A case that even this Supreme Court seems torn over

By | December 8, 2022

Quinta Jurecic writes:

Midway through yesterday’s Supreme Court oral argument in Moore v. Harper, the case concerning the “independent state legislature” theory, Justice Elena Kagan took a moment to consider the stakes. “This is a theory with big consequences,” she noted.

Kagan’s comment was a dry bit of understatement. Ever since the Supreme Court first agreed to hear the case, Moore has drawn alarm from across the political spectrum, with liberal activists and grandees of the conservative legal movement alike condemning the independent state legislature theory as a threat to American democracy.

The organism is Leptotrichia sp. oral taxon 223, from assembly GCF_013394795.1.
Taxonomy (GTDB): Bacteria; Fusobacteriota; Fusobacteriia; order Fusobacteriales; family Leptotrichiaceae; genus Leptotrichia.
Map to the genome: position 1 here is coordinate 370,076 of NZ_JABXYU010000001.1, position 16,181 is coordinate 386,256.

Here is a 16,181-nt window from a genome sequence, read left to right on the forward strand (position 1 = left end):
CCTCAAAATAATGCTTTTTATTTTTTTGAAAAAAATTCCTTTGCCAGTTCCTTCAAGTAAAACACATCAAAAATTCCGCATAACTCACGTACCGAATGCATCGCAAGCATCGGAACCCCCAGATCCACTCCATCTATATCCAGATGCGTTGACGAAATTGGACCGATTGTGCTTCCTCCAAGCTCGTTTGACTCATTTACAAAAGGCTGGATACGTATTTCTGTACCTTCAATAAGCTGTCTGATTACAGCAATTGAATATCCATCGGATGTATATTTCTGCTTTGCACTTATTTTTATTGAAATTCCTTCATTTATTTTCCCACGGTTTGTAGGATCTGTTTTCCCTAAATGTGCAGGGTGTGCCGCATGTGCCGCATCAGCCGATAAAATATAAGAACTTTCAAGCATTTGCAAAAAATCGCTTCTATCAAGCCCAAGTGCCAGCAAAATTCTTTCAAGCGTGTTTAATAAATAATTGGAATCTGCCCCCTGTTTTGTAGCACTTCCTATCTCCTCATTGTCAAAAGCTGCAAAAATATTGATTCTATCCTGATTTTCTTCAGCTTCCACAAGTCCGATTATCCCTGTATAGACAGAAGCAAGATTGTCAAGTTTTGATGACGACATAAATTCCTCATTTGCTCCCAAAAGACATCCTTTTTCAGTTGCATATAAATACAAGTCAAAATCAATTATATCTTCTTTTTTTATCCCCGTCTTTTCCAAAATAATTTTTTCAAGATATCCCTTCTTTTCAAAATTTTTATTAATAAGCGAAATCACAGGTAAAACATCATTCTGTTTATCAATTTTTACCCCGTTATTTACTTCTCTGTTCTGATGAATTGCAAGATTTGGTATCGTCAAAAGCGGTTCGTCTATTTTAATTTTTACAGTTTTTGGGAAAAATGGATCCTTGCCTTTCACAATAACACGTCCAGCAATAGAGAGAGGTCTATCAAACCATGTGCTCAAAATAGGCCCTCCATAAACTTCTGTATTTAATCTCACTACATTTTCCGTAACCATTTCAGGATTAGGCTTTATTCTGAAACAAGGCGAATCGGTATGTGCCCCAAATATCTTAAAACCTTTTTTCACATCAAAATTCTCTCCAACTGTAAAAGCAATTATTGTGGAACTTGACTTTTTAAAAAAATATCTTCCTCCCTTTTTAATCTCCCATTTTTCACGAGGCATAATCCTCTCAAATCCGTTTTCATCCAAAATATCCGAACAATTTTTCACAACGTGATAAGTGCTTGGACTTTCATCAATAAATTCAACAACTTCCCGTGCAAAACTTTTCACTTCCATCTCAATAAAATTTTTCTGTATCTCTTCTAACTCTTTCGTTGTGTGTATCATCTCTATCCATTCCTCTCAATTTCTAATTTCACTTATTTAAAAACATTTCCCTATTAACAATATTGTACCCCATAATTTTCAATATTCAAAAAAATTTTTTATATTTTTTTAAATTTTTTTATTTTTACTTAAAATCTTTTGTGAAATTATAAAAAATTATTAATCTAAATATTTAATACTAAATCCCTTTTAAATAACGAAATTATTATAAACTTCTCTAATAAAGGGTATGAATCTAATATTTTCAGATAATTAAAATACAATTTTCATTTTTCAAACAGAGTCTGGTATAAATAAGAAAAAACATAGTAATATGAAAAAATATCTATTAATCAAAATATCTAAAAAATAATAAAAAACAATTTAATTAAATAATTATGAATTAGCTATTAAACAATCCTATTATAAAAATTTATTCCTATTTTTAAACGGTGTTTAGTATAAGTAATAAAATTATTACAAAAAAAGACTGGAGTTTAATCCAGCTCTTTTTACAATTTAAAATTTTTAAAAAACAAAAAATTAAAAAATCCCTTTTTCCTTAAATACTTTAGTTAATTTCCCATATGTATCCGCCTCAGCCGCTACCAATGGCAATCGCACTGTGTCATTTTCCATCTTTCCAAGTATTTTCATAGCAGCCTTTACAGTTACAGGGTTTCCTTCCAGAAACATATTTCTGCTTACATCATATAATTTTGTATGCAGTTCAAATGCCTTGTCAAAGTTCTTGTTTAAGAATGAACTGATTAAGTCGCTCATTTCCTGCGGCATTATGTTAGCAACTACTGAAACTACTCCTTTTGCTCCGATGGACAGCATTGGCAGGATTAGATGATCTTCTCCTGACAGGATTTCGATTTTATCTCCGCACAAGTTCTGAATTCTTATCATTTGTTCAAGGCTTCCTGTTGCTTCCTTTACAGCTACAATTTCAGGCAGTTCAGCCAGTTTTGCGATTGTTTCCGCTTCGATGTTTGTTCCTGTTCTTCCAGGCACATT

Making a firm prediction on how the Court might rule in Moore based on oral argument alone would be a mistake: Legal scholars and reporters tend to refer to the practice of guessing how the justices will vote following an argument as “reading the tea leaves,” and as the metaphor suggests, this method of prediction isn’t particularly precise. That said, few justices seemed interested in adopting the more aggressive variations of the independent state legislature theory that could throw American elections into chaos. But the real test will be in just how thinly—to paraphrase another comment of Kagan’s in a recent case—the Court decides to slice the bologna.

The independent state legislature theory is frustratingly difficult to understand—which is one of the reasons Moore has caused such alarm. In essence, proponents of the theory argue that the Constitution grants state legislatures an unusual degree of nearly unchecked power to control how states administer federal elections.

How much power, and how unchecked, depends on what variation of the theory you adopt. [Continue reading…]

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